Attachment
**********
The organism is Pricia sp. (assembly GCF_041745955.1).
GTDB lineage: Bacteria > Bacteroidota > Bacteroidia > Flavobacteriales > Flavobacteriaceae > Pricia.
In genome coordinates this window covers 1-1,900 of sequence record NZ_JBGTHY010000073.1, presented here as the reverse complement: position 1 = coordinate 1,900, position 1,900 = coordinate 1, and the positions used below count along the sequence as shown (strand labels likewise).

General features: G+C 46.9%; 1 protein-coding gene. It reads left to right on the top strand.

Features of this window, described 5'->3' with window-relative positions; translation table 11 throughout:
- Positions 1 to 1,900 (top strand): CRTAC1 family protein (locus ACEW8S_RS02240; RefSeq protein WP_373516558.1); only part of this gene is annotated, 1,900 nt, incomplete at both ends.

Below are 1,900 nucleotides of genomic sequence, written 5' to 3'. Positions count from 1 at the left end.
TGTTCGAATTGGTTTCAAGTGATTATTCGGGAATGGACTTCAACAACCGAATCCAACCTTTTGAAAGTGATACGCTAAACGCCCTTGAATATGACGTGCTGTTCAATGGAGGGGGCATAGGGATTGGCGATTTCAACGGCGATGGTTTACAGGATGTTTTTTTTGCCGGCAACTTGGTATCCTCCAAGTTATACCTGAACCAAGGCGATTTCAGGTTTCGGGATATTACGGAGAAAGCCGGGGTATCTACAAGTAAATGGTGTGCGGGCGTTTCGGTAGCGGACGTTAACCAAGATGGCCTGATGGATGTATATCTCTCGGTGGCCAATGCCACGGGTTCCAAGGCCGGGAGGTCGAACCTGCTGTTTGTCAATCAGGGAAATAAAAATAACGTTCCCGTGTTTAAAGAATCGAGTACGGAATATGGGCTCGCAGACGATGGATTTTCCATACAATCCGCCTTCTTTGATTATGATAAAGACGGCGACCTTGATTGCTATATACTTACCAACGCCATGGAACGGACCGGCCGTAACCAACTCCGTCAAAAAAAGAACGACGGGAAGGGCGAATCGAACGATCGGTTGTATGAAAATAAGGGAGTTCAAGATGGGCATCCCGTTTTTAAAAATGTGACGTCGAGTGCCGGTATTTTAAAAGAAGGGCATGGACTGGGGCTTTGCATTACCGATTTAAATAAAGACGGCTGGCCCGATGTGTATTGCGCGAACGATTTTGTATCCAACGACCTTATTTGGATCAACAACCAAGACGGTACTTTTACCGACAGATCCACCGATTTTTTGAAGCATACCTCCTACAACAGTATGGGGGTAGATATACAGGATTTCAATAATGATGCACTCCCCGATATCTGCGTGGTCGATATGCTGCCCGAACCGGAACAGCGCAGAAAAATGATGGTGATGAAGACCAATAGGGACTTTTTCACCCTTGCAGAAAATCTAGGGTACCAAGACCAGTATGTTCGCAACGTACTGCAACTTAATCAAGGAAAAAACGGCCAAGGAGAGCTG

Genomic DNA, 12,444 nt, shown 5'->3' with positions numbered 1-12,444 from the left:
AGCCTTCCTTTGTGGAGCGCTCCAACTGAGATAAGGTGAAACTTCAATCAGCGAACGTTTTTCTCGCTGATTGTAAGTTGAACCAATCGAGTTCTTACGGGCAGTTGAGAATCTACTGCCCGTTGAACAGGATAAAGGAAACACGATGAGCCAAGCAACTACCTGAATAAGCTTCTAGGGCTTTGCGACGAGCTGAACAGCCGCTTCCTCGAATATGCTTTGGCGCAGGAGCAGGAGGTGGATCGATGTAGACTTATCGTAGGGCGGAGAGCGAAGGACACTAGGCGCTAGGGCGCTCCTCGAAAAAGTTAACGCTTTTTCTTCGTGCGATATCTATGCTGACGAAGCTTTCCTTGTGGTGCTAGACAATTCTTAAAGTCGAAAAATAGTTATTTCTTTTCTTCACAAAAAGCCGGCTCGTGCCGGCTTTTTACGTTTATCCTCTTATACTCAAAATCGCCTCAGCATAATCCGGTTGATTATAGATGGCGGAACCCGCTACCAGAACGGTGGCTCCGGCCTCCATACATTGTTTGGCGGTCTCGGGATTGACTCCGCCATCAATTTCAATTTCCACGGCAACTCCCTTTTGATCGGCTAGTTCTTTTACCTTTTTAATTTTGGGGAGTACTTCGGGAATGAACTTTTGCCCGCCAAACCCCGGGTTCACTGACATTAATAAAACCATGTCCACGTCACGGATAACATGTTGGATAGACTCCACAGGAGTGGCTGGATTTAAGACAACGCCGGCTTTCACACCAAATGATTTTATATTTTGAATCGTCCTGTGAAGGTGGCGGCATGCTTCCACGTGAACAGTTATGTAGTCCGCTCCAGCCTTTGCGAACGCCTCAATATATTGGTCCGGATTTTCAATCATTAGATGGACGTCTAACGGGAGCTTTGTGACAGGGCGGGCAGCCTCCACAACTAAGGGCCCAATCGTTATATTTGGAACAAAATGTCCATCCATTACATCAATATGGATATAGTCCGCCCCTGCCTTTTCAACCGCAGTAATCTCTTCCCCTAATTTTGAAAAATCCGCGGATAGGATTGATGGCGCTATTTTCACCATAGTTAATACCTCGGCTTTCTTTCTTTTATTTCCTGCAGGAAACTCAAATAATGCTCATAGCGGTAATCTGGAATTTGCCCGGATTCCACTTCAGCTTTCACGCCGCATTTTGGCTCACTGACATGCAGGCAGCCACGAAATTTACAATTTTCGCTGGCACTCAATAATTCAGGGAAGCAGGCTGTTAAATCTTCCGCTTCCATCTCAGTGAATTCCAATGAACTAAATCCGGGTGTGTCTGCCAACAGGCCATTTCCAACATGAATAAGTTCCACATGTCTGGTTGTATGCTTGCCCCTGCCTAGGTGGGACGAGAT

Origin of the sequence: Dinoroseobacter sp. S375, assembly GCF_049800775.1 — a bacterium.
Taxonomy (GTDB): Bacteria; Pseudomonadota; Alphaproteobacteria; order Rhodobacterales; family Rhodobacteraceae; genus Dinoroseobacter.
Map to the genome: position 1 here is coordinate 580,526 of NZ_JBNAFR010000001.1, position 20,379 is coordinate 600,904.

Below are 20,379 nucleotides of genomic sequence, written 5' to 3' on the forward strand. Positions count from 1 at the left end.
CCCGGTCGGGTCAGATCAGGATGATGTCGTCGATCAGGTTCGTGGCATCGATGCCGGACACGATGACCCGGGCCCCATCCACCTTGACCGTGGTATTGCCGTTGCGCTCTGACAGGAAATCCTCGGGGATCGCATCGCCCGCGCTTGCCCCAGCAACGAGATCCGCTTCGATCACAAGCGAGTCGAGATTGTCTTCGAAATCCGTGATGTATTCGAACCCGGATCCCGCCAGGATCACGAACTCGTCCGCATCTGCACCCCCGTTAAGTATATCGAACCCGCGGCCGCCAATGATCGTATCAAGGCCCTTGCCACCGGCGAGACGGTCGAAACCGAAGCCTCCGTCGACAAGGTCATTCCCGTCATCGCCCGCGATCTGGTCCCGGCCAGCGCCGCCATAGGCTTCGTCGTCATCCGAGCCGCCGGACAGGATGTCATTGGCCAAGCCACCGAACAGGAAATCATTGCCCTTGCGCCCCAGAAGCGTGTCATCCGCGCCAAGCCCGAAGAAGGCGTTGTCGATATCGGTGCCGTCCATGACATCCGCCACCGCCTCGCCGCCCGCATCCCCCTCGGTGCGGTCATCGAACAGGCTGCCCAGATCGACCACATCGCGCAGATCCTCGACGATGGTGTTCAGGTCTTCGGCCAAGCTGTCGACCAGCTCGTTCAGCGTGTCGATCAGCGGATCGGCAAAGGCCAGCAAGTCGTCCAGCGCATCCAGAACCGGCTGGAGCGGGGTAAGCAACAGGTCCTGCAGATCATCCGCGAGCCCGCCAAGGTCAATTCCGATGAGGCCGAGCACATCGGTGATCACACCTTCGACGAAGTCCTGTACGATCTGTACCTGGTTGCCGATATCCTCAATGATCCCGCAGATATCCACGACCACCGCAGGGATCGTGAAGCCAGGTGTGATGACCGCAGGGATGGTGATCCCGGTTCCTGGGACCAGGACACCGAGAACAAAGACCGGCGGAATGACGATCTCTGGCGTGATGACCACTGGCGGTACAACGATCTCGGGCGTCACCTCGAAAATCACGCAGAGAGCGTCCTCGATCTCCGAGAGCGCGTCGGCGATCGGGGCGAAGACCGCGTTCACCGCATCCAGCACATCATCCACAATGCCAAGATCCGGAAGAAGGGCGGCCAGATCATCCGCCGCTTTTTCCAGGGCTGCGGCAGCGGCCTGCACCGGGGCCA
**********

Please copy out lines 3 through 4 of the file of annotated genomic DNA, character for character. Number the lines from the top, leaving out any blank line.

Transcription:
In genome coordinates this window covers 1-1,900 of sequence record NZ_JBGTHY010000073.1, presented here as the reverse complement: position 1 = coordinate 1,900, position 1,900 = coordinate 1, and the positions used below count along the sequence as shown (strand labels likewise).

General features: G+C 46.9%; 1 protein-coding gene. It reads left to right on the top strand.